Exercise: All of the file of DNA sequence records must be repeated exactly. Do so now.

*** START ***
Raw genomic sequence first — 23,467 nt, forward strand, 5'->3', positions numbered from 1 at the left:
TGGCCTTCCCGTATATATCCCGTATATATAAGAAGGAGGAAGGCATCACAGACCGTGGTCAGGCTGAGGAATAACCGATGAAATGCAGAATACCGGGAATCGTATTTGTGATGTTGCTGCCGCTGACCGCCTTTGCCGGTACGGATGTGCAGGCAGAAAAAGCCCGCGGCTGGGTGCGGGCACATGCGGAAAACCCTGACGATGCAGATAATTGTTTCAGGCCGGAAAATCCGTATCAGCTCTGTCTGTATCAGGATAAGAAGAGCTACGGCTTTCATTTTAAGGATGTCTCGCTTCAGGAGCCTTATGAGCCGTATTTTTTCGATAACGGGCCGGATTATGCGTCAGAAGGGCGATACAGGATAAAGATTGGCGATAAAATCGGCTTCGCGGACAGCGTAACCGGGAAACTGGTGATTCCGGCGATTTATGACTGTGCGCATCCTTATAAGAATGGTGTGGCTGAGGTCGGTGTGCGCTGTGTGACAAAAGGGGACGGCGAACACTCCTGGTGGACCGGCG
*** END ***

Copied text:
Raw genomic sequence first — 23,467 nt, forward strand, 5'->3', positions numbered from 1 at the left:
TGGCCTTCCCGTATATATCCCGTATATATAAGAAGGAGGAAGGCATCACAGACCGTGGTCAGGCTGAGGAATAACCGATGAAATGCAGAATACCGGGAATCGTATTTGTGATGTTGCTGCCGCTGACCGCCTTTGCCGGTACGGATGTGCAGGCAGAAAAAGCCCGCGGCTGGGTGCGGGCACATGCGGAAAACCCTGACGATGCAGATAATTGTTTCAGGCCGGAAAATCCGTATCAGCTCTGTCTGTATCAGGATAAGAAGAGCTACGGCTTTCATTTTAAGGATGTCTCGCTTCAGGAGCCTTATGAGCCGTATTTTTTCGATAACGGGCCGGATTATGCGTCAGAAGGGCGATACAGGATAAAGATTGGCGATAAAATCGGCTTCGCGGACAGCGTAACCGGGAAACTGGTGATTCCGGCGATTTATGACTGTGCGCATCCTTATAAGAATGGTGTGGCTGAGGTCGGTGTGCGCTGTGTGACAAAAGGGGACGGCGAACACTCCTGGTGGACCGGCG